THE MATCHUP: PITT (1-0) VS #13 PENN STATE (1-0)
WHEN: 8:00 P.M. EST
WHERE: HEINZ FIELD, PITTSBURGH, PA
HOW TO WATCH: ABC
HOW TO LISTEN: 93.7 THE FAN & THE PITT IMG SPORTS NETWORK
After handling FCS opponent Albany 33-7 on opening weekend, it is time for Pitt to jump right into their daunting schedule when the 13th-ranked Penn State Nittany Lions travel to Heinz Field Saturday night.
The Nittany Lions, considered to be a legitimate contender for a Big Ten title and an FBS playoff berth, squeaked by Appalachian State in last week’s season opener, 45-38. It may have taken overtime to dispatch of their FCS opponents, and PSU may have dropped out of the AP top-10 for not winning in a more decisive manner, but their season-long goals remain intact as they make their last trip to Pittsburgh for the foreseeable future.
Penn State’s offense, which propelled the team to 41.1 points-per-game in 2017 (tied for 6th in the FBS), suffered multiple significant losses in the offseason. Offensive Coordinator Joe Moorhead, the mastermind behind PSU’s offensive turnaround two years ago, left for the head coaching position at Mississippi State. Replacing Moorhead is Ricky Rahne, the Nittany Lions’ passing game coordinator and quarterbacks coach since 2014. While Rahne may add a few new wrinkles to the offense, he will continue to implement Moorhead’s up-tempo, spread system to prevent regression during the coaching transition.
From a player perspective, All-American running back Saquon Barkley, star tight end Mike Gesicki and leading receiver DaeSean Hamilton all now play in the NFL, leaving PSU without three of its primary playmakers from the team that defeated Pitt 33-14 a year ago. But despite the losses, Penn State still features an offense capable of moving the ball and racking up points, thanks in part to the return of starting quarterback Trace McSorley.
Named to practically every preseason watch list on which a quarterback may appear, including the Heisman trophy, McSorley is poised for a big senior season. The undersized, dual-threat passer has completed at least one touchdown pass in 29-straight games, the longest active streak in the FBS, and barring injury or an unexpected slump, he should own practically every major PSU passing record by season’s end. Against Appalachian State, McSorley completed 21-of-36 pass for 230 yards and 1 touchdown, while accounting for 61 yards and 2 touchdowns on 12 carries. His clutch 15-yard touchdown completion to K.J. Hamler with 42 seconds remaining in regulation forced the game into overtime, preventing an opening weekend nightmare in Happy Valley.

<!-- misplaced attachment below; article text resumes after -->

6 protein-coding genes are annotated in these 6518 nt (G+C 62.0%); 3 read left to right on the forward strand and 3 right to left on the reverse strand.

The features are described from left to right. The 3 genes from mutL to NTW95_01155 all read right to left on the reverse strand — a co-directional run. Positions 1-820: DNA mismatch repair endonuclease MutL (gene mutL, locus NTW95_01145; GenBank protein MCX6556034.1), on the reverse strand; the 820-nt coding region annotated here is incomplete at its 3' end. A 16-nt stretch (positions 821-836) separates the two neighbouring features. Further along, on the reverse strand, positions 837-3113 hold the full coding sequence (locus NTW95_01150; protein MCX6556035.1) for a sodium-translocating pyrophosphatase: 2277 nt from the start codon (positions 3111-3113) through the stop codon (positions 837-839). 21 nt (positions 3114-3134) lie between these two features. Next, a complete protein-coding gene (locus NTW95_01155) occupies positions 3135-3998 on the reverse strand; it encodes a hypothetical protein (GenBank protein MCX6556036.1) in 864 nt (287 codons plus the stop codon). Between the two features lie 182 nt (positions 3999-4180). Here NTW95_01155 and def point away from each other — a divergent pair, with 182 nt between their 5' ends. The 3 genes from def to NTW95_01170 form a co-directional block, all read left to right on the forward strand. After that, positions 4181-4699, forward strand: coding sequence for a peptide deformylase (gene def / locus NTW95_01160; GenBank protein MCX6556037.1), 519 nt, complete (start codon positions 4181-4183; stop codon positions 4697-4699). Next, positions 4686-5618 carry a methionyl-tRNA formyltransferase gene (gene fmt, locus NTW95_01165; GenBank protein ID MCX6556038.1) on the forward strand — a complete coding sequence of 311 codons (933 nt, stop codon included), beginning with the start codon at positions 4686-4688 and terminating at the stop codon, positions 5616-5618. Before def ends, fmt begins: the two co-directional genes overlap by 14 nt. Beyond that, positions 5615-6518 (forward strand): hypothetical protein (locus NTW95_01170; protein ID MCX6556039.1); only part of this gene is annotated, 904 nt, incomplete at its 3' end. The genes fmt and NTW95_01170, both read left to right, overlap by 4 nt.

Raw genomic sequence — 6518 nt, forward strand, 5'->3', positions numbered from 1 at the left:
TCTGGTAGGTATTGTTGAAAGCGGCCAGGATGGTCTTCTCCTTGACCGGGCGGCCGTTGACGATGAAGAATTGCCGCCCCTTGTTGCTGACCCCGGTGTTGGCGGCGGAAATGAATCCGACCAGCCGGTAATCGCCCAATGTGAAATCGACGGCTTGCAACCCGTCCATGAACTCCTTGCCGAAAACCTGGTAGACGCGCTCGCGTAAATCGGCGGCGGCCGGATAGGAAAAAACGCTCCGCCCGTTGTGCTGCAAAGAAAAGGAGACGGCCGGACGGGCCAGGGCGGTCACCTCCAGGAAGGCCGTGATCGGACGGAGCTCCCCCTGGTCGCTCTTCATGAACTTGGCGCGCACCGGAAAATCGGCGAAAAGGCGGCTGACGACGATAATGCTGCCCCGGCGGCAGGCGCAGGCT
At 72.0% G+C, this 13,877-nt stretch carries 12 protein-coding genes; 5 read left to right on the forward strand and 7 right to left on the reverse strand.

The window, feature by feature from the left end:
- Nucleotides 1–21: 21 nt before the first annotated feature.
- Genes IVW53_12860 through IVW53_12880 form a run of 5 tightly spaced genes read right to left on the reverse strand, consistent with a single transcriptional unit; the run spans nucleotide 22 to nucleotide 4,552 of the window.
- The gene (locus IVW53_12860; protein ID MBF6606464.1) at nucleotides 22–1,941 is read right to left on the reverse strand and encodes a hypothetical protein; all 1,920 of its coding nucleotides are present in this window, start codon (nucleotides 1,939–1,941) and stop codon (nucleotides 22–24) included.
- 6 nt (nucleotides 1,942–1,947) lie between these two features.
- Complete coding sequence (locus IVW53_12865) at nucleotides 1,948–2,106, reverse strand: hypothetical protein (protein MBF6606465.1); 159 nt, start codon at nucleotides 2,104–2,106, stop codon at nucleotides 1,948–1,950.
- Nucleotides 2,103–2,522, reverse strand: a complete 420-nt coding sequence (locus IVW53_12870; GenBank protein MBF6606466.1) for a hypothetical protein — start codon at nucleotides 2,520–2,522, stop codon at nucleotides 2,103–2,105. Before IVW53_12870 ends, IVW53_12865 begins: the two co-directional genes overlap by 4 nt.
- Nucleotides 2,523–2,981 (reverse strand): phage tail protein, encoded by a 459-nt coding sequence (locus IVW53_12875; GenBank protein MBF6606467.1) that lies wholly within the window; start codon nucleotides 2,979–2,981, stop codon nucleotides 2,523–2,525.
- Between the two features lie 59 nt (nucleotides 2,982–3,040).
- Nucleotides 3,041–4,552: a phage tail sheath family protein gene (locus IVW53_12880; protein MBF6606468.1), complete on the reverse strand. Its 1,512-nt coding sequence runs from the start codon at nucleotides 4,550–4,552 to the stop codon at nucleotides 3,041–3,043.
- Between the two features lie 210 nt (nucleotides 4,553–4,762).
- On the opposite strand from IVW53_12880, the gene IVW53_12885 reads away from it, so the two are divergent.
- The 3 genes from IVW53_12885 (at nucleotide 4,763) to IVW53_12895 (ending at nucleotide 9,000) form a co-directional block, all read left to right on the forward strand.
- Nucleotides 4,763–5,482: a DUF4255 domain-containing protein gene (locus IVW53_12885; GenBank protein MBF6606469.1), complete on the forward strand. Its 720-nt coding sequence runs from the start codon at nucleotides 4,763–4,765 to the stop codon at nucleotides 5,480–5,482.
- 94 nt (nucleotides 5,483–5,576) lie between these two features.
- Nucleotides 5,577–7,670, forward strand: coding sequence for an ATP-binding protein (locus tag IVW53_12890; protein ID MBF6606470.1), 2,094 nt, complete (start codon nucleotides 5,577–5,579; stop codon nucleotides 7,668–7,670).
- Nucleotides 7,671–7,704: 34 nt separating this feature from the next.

McSorley may have lost his top target in 2017, receiver DaeSean Hamilton, but he has plenty of talented receiving targets from which to choose. Junior Juwan Johnson, who finished second on the team in 2017 with 701 receiving yards, returns as PSU’s top receiver. At 6-feet-4-inches tall and 231 pounds, his size alone presents problems for opposing corners. Complimenting Johnson’s size is senior DeAndre Thompkins, arguably Penn State’s fastest player with reported 4.34 speed in the 40-yard dash. K.J. Hamler, an explosive 5-foot-9-inch redshirt freshman out of Florida’s IMG Academy, led the Nittany Lions in receiving against Appalachian State with 4 receptions for 68 yards and a touchdown. And five-star true freshman Justin Shorter, standing at 6-feet-4-inches tall and 226 pounds, combines size with athleticism at receiver. According to Coach Franklin, Shorter was “a little dinged up and missed some time” in fall camp, but is still expected to “see significant action early in the season.” At this time, Shorter does not appear on Penn State’s depth chart and his status for Saturday remains unclear.
At running back, the duo of Miles Sanders and Ricky Slade proved in week one that Penn State will survive without Saquon Barkley. Sanders, the former 4-star recruit out of Pittsburgh’s Woodland Hills High School, served as the team’s primary ball carrier with 19 attempts for 91 yards and 2 touchdowns. Like Barkley, Sanders can also catch the ball out of the backfield, contributing 3 receptions for 20 yards. Slade, the 2nd-ranked all-purpose back in the Class of 2017, is a big-play threat with the ball in his hands. Against Appalachian State, he displayed an impressive combination of speed and balance, ripping off a 27-yard touchdown in his collegiate debut.
On the offensive line, the Nittany Lions return four starters, including left tackle Ryan Bates, a 2017 third-team All-Big Ten selection.